Shopping at Cornerstone Sonoma
The shops at Cornerstone Sonoma offer one-and-only, original finds that will make you feel like an interior designer.
Pop into Artefact Design and Salvage and you’ll discover “once in a lifetime objects” that owner Dave Allen scours for throughout the world — literally. He has a line of stone items handmade in Java ranging from $8 soap dishes to $800 bathtubs. Candleholders, mortar and pestles, you can even order stone fire pits.
“Stone works well with anything, from farmhouse to modern to traditional,” Allen said. The stone-making village where these items are made is so remote when he went there, “No one had ever seen an American before.”
Walking through his shop and outdoor area feels like touring a gallery or museum. Some of the merchandise is marketed towards the high-end home, like an ancient Italian limestone fountain for $3,465.
But here’s the secret — there are always very affordable finds mixed in. Once I bought a cast iron mermaid that now lives on our rock wall. Everyone loves her and she didn’t break the budget. Right now there are metal mice with sunglasses soldered together from myriad materials for $145. Darling.
Allen’s current favorite is the floral clamp, which he designed himself. It allows you to show off almost anything from the garden like a piece of art, including a willowy tree branch.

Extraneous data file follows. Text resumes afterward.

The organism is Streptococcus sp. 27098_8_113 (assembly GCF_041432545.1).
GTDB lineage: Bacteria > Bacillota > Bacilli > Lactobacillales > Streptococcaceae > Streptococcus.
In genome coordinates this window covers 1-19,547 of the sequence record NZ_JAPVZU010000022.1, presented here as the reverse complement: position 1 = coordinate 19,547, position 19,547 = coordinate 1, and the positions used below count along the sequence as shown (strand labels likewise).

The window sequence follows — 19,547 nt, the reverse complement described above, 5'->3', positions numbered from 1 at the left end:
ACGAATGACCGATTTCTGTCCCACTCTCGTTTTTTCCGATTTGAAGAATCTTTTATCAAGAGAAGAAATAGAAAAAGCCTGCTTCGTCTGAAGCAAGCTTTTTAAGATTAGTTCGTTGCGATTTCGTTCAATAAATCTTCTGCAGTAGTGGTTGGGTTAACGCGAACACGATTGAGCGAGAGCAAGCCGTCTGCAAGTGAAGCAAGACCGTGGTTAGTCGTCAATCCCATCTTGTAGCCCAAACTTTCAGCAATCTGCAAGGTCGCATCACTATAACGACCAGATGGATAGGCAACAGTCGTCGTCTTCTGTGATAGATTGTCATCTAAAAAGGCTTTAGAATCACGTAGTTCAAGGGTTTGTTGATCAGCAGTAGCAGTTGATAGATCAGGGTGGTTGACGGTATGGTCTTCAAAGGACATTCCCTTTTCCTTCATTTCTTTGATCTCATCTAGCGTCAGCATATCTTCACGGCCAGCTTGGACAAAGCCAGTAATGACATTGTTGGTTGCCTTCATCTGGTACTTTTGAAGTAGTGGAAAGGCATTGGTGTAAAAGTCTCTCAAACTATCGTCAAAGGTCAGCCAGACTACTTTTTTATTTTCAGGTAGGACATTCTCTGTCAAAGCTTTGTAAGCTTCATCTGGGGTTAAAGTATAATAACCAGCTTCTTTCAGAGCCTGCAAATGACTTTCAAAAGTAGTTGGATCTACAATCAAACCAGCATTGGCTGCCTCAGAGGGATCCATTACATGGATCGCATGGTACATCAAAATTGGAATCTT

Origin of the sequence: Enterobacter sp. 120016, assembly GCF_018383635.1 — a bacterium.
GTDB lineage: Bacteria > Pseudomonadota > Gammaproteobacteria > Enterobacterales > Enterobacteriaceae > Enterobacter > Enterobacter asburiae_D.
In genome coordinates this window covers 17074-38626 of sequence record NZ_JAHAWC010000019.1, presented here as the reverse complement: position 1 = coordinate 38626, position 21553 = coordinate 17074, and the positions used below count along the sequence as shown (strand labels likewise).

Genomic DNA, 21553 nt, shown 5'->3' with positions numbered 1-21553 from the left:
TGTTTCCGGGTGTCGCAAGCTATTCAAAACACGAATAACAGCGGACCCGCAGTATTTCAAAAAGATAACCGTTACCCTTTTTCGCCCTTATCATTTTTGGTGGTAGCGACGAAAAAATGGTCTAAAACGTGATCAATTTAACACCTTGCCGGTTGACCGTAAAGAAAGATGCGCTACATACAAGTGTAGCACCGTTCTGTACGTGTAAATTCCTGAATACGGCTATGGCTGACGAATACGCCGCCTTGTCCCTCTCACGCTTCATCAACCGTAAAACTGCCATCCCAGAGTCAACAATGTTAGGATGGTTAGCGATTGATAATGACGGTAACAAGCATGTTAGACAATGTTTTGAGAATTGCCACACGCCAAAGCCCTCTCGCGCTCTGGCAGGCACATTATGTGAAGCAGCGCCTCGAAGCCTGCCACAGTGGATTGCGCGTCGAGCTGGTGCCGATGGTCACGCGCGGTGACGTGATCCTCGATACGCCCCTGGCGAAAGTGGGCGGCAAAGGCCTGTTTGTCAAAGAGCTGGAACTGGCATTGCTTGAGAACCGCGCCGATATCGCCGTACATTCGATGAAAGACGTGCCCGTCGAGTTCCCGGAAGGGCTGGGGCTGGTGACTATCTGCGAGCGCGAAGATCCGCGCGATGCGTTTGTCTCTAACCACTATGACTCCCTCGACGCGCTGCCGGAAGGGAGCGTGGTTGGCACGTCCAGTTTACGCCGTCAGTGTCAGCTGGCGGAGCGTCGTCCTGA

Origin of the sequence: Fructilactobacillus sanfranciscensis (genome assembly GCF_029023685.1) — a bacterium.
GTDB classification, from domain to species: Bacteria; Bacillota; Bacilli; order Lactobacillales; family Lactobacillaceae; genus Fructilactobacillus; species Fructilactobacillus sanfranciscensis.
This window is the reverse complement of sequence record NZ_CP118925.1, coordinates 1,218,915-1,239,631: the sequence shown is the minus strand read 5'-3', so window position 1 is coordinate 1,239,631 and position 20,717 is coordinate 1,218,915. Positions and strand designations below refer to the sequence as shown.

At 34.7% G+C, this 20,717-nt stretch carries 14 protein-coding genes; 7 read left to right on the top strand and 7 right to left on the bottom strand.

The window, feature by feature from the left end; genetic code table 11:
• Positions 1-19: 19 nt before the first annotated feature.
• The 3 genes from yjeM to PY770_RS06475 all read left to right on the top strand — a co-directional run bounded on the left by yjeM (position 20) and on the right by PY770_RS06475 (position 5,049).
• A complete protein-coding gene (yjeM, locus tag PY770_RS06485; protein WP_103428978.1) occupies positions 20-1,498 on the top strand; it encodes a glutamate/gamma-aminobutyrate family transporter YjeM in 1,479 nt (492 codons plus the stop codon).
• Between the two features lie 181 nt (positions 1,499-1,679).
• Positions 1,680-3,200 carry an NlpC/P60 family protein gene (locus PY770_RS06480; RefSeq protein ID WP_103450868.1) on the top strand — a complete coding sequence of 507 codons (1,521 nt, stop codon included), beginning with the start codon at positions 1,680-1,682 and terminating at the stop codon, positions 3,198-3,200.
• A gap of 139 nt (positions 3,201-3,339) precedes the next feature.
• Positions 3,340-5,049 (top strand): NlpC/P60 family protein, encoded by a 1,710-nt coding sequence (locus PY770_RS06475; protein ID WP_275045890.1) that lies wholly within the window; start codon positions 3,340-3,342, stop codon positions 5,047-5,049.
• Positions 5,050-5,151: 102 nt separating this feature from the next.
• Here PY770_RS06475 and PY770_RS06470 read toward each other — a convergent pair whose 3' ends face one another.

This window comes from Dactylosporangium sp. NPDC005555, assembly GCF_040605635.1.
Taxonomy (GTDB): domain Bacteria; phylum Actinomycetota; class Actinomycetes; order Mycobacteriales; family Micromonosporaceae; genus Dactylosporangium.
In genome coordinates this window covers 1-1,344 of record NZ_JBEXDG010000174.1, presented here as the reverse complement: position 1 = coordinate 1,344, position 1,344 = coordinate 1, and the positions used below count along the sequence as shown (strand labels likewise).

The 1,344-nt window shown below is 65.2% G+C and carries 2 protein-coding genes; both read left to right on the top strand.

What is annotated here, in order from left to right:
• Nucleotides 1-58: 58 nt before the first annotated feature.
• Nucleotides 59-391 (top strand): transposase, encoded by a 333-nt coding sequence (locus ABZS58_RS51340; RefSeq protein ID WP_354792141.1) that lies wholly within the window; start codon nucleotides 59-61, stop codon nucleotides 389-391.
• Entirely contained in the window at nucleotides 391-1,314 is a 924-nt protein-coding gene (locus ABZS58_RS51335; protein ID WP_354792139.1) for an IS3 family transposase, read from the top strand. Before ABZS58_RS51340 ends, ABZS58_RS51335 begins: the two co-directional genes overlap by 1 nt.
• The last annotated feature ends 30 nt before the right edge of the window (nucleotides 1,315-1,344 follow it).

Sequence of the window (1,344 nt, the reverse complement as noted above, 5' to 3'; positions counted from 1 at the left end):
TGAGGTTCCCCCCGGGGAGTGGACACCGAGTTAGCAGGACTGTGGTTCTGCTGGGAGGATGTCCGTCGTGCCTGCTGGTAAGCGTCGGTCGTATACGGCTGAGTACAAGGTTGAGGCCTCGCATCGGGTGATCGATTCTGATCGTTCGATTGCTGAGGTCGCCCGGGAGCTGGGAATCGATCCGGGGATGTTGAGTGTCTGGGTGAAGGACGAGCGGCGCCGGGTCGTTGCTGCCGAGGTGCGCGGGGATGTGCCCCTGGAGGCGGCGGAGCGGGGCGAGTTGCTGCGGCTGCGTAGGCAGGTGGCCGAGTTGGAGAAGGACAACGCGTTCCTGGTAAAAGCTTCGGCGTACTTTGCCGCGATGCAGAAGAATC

Country by Eurasian Antiques offers a fusion of European and Asian antiques, mixed in with reasonably priced giftware and cards. I have a tiny birdhouse made of wood with a tin roof that I scored there for only $10 — so charming sitting on our kitchen island with a vase of garden roses.
A reclaimed pine Ming-style coffee table is $1,500 and a 19th-century Chinese tea bench is $2,500. There are purses made of old license plates, $145. They also carry difficult-to-find Juliska china and glassware. (I could have cried when I recently chipped one of our Juliskas.)
Potter Green & Co. focuses mostly on outdoor splendor. There are gardening books, birdfeeders, fountains, planters, fire pits, wind chimes, and outdoor art. The bright orange butterfly chair totally caught my eye.
Much of what’s offered here is original art made by real people, not a design chain store. My favorites are stonemason Michael Ekerman’s dogs created from rocks and concrete. Not sure our dog Valley would be so pleased if I brought home Long Dog, $4,500.
While I was there sales professional Tom Wright told me they describe their wares as “design-driven outdoor elements.” I would call it haute garden and it’s all ever so grand. If you go definitely get a few scoops of beautiful glass chips, $3 each, and then use your imagination to do something amazing with it — mural maybe?
Details: Cornerstone Sonoma
Written by Carole Kelleher